Traveling to Kathmandu is no easy task. Having left Tahoe early Saturday morning, I am still in transit two days later at 6pm, Monday evening. And I still have another 5 hour flight ahead of me. After a 14 hour flight from LAX to Guang Zhou, China I faced the daunting prospect of hanging around for 15 hours in a random Chinese airport before catching my flight to Kathmandu. Fortunately, the airline took pity on me when they saw the length of my layover and offered to put me up in a free hotel room.
The long flight to China went by without incident, besides the fact that I was seated across the aisle from a elderly Chinese man with a particularly bad cough. Apparently covering your mouth while hacking up a lung in a confined public space is not a part of polite Chinese custom. The last thing I needed was to catch some random chest infection before this trek even gets going and so every uncovered outburst was met with stifled groans of disapproval and nasty looks from me.
The hotel room they gave me was really nice. I had a warm shower and enjoyed a free breakfast buffet consisting of eggs and bacon and a variety of Chinese food or as the locals here call it "food." I met another traveler from Sacramento and we both headed out on a long walk through the city. The sky in China is gray with shades of brown and the sun is virtually non-existent. The people are friendly enough but very shy when it comes to speaking English. Ten hours later I caught the shuttle back to the airport.
My dream of everest base camp was very nearly all over due to a very basic error. When I got into the line to the board the plane I had a small panic when I couldn't find my passport in any of my pockets or inside my carry-on bag. Premonitions of being stuck indefinitely in a Chinese airport caused my heart to race and cold feeling to spread throughout my chest. Then, out of the blue, this very kind lady walks up with my passport in her hand and asks, "Did any of you guys drop this?" Relief washed over me as I thanked her profusely. My faith in humanity restored, I boarded the plane brimming with newfound optimism. This new positive feeling lasted all the way until the baggage claim area in Kathmandu when my trekking backpack, full of essential supplies and equipment, failed to make an appearance on the luggage carousel. Apparently my bag is still stuck in China although the officials assured me it would be there by tomorrow night. What this means for me is that I get to keep on wearing the same clothes (and the same socks) that I have had on this whole time as I explore Kathmandu tomorrow. Let's hope my luggage arrives before my next flight to Lukla or else I will be forced to buy all of my equipment again.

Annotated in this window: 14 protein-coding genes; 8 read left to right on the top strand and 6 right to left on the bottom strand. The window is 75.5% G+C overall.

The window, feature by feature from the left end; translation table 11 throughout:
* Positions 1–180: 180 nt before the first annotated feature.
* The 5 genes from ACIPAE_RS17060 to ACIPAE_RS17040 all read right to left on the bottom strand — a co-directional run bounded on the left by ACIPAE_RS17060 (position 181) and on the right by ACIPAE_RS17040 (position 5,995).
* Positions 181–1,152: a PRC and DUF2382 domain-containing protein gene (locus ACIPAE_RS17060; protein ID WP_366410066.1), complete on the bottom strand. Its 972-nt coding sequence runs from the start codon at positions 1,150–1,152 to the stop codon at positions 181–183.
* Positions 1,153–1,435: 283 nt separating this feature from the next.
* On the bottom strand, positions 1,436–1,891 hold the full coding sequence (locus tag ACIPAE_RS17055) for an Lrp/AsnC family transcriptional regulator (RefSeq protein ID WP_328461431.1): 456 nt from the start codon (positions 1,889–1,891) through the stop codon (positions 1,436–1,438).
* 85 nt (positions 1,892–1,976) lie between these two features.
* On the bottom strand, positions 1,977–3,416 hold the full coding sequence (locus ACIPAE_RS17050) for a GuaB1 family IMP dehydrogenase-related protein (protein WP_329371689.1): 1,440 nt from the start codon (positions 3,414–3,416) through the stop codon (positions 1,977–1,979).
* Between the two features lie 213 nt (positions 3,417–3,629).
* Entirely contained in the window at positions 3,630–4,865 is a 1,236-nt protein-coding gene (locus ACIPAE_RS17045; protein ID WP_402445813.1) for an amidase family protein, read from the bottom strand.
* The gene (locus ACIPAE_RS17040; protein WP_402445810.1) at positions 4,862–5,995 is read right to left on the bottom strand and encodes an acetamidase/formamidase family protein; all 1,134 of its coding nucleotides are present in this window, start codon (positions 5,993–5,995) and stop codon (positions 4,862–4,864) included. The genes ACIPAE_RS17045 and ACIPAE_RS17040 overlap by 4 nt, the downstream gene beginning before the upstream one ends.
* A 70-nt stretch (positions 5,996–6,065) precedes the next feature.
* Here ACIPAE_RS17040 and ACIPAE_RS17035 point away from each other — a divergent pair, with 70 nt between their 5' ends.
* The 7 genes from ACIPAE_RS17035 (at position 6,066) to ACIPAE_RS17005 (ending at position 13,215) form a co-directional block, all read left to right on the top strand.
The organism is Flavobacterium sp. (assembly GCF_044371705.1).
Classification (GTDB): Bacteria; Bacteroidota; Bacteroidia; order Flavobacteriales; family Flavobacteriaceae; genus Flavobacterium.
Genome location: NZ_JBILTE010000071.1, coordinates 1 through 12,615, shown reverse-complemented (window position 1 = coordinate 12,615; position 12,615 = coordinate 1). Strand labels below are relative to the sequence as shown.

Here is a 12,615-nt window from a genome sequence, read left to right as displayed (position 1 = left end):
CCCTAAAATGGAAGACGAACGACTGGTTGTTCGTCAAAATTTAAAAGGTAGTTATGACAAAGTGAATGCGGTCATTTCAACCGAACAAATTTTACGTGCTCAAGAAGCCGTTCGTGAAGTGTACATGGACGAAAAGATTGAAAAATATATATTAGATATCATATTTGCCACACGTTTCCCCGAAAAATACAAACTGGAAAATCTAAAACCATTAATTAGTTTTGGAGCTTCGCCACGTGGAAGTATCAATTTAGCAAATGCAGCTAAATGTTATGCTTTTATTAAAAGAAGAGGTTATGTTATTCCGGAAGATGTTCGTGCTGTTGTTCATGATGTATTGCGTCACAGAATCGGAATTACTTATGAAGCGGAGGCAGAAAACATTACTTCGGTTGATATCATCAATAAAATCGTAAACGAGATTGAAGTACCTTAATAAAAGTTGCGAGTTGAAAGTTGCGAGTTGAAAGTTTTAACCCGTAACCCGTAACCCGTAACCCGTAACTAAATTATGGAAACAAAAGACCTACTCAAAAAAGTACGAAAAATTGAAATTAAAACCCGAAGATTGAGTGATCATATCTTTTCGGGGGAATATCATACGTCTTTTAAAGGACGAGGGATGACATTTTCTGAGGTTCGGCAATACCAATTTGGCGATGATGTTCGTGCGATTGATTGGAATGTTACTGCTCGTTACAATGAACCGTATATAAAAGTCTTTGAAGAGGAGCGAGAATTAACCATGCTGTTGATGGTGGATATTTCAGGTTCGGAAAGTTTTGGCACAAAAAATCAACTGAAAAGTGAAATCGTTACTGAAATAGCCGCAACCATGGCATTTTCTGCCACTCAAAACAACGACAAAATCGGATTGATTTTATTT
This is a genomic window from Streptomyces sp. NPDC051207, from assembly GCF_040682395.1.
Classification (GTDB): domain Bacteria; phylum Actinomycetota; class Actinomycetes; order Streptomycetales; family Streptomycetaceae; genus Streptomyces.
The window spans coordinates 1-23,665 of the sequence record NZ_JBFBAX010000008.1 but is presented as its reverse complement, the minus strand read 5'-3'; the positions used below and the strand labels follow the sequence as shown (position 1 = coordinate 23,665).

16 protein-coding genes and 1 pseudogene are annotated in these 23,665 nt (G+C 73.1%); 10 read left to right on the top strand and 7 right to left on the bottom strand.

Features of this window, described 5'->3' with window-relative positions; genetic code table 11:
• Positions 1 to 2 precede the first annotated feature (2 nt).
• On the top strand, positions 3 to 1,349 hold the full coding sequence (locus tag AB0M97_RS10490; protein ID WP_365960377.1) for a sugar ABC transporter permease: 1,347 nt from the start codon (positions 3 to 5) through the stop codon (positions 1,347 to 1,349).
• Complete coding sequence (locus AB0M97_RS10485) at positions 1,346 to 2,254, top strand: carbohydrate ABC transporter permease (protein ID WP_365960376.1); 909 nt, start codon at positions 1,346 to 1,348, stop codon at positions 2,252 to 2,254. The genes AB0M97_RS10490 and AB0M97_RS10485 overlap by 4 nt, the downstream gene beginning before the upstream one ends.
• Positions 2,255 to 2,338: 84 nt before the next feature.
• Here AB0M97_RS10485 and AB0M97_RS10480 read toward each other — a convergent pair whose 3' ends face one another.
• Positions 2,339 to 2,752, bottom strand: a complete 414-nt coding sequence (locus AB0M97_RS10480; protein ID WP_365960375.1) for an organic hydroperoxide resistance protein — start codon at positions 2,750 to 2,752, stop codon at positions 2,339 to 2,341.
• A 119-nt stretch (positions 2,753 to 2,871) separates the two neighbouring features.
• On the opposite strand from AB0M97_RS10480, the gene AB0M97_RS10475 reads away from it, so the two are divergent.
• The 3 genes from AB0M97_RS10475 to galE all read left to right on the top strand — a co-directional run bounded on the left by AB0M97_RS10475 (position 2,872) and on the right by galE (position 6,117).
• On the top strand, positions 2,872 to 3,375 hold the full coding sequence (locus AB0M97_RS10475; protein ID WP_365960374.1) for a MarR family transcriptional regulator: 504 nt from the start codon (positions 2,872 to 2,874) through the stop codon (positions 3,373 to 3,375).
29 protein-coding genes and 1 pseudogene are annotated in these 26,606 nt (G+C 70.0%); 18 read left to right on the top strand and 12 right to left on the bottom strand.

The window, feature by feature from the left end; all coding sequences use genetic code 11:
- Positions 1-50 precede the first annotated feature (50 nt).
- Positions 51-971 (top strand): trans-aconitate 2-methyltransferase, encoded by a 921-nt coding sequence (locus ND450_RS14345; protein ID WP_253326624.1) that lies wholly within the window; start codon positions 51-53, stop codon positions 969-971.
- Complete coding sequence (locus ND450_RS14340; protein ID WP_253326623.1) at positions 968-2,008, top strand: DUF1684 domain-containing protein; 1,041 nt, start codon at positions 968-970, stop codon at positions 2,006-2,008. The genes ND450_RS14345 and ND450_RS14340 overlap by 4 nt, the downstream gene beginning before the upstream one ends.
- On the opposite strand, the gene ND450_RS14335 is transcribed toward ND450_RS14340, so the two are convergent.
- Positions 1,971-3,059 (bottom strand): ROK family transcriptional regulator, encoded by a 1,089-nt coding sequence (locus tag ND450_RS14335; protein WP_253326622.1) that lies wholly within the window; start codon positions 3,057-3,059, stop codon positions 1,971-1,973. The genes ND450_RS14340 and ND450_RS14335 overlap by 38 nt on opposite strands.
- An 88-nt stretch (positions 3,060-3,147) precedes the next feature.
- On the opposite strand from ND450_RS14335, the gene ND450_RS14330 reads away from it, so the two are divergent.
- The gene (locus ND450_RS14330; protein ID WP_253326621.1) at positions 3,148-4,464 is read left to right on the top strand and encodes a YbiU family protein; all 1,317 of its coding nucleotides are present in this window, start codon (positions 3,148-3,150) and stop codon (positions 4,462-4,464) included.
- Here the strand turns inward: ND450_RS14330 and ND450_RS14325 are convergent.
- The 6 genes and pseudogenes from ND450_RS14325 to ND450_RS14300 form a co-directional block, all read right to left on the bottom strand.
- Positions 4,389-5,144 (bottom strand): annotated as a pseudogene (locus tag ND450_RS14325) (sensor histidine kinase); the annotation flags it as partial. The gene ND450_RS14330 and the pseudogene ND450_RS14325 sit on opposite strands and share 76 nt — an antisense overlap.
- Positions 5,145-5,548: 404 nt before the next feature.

Beginning on April 5th, 2014, I will embark on an epic journey all the way to the base camp of the world's highest mountain. Our team of five hikers consists of my father, Tim, my uncle Geoff, an old family friend named Dave, and my older brother, Gerard. We will also be joined by three guides and three porters to assist us on our journey. I have spent the last couple of months training at altitude up here in Tahoe and getting together the various clothing layers that are necessary to make the 13+ day trek up to 18,365 feet. I feel a mixture of warm optimism and cold terror when I consider the arduous journey that lies ahead. I have never hiked up to that high of an altitude, nor have I ever wanted to. I will be keeping a blog of my trip here on Well Being's website so please tune-in from time to time to check on my progress and leave any comments or advice that come to mind. This trip promises to be a transformative experience and I plan to document it as well as I can.
See you when I get to Kathmandu!
Nick Hughes is a massage therapist, yoga instructor and co-owner of Well Being. Influenced by the ideas of Alan Watts, Eckhart Tolle and Deepak Chopra, Nick presents his unique take on human existence with the goal of helping others live a happier life.